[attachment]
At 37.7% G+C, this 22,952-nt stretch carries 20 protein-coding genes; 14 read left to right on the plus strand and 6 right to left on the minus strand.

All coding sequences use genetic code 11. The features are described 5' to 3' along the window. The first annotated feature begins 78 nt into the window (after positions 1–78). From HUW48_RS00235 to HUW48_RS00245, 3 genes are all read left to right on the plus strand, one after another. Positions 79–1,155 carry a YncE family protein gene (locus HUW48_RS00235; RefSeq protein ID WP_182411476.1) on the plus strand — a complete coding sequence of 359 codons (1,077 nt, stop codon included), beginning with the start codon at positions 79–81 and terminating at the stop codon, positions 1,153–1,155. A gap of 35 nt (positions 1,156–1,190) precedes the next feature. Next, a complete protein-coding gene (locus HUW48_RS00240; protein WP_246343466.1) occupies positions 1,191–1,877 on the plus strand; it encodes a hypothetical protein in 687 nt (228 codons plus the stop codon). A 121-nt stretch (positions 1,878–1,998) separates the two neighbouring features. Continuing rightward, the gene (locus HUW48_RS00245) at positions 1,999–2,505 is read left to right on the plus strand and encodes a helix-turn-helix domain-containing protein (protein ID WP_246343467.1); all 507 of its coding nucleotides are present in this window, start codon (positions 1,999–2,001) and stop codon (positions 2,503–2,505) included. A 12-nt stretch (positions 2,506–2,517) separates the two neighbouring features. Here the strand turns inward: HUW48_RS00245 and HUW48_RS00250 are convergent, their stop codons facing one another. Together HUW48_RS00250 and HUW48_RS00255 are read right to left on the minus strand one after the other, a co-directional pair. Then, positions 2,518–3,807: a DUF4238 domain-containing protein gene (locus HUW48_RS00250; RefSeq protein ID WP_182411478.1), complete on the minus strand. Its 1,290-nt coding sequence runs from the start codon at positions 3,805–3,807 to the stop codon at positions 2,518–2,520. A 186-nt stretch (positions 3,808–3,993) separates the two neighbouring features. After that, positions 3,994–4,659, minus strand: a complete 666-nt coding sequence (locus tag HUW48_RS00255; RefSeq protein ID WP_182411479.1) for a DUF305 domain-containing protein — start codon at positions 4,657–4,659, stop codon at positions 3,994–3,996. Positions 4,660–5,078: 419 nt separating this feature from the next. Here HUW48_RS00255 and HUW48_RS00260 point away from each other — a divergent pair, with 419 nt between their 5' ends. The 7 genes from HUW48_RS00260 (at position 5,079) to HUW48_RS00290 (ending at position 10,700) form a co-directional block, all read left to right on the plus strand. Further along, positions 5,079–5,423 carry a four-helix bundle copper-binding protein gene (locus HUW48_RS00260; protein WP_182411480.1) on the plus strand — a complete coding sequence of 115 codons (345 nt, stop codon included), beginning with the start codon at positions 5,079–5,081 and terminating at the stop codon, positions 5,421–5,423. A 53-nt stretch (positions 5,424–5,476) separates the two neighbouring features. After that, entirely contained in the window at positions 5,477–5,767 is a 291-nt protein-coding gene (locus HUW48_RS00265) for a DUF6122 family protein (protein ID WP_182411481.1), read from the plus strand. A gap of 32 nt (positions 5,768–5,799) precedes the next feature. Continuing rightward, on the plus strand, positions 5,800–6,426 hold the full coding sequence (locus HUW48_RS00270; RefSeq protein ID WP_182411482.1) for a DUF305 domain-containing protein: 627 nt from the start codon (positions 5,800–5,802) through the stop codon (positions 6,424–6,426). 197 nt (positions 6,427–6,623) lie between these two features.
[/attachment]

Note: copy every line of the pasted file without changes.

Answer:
At 37.7% G+C, this 22,952-nt stretch carries 20 protein-coding genes; 14 read left to right on the plus strand and 6 right to left on the minus strand.

All coding sequences use genetic code 11. The features are described 5' to 3' along the window. The first annotated feature begins 78 nt into the window (after positions 1–78). From HUW48_RS00235 to HUW48_RS00245, 3 genes are all read left to right on the plus strand, one after another. Positions 79–1,155 carry a YncE family protein gene (locus HUW48_RS00235; RefSeq protein ID WP_182411476.1) on the plus strand — a complete coding sequence of 359 codons (1,077 nt, stop codon included), beginning with the start codon at positions 79–81 and terminating at the stop codon, positions 1,153–1,155. A gap of 35 nt (positions 1,156–1,190) precedes the next feature. Next, a complete protein-coding gene (locus HUW48_RS00240; protein WP_246343466.1) occupies positions 1,191–1,877 on the plus strand; it encodes a hypothetical protein in 687 nt (228 codons plus the stop codon). A 121-nt stretch (positions 1,878–1,998) separates the two neighbouring features. Continuing rightward, the gene (locus HUW48_RS00245) at positions 1,999–2,505 is read left to right on the plus strand and encodes a helix-turn-helix domain-containing protein (protein ID WP_246343467.1); all 507 of its coding nucleotides are present in this window, start codon (positions 1,999–2,001) and stop codon (positions 2,503–2,505) included. A 12-nt stretch (positions 2,506–2,517) separates the two neighbouring features. Here the strand turns inward: HUW48_RS00245 and HUW48_RS00250 are convergent, their stop codons facing one another. Together HUW48_RS00250 and HUW48_RS00255 are read right to left on the minus strand one after the other, a co-directional pair. Then, positions 2,518–3,807: a DUF4238 domain-containing protein gene (locus HUW48_RS00250; RefSeq protein ID WP_182411478.1), complete on the minus strand. Its 1,290-nt coding sequence runs from the start codon at positions 3,805–3,807 to the stop codon at positions 2,518–2,520. A 186-nt stretch (positions 3,808–3,993) separates the two neighbouring features. After that, positions 3,994–4,659, minus strand: a complete 666-nt coding sequence (locus tag HUW48_RS00255; RefSeq protein ID WP_182411479.1) for a DUF305 domain-containing protein — start codon at positions 4,657–4,659, stop codon at positions 3,994–3,996. Positions 4,660–5,078: 419 nt separating this feature from the next. Here HUW48_RS00255 and HUW48_RS00260 point away from each other — a divergent pair, with 419 nt between their 5' ends. The 7 genes from HUW48_RS00260 (at position 5,079) to HUW48_RS00290 (ending at position 10,700) form a co-directional block, all read left to right on the plus strand. Further along, positions 5,079–5,423 carry a four-helix bundle copper-binding protein gene (locus HUW48_RS00260; protein WP_182411480.1) on the plus strand — a complete coding sequence of 115 codons (345 nt, stop codon included), beginning with the start codon at positions 5,079–5,081 and terminating at the stop codon, positions 5,421–5,423. A 53-nt stretch (positions 5,424–5,476) separates the two neighbouring features. After that, entirely contained in the window at positions 5,477–5,767 is a 291-nt protein-coding gene (locus HUW48_RS00265) for a DUF6122 family protein (protein ID WP_182411481.1), read from the plus strand. A gap of 32 nt (positions 5,768–5,799) precedes the next feature. Continuing rightward, on the plus strand, positions 5,800–6,426 hold the full coding sequence (locus HUW48_RS00270; RefSeq protein ID WP_182411482.1) for a DUF305 domain-containing protein: 627 nt from the start codon (positions 5,800–5,802) through the stop codon (positions 6,424–6,426). 197 nt (positions 6,427–6,623) lie between these two features.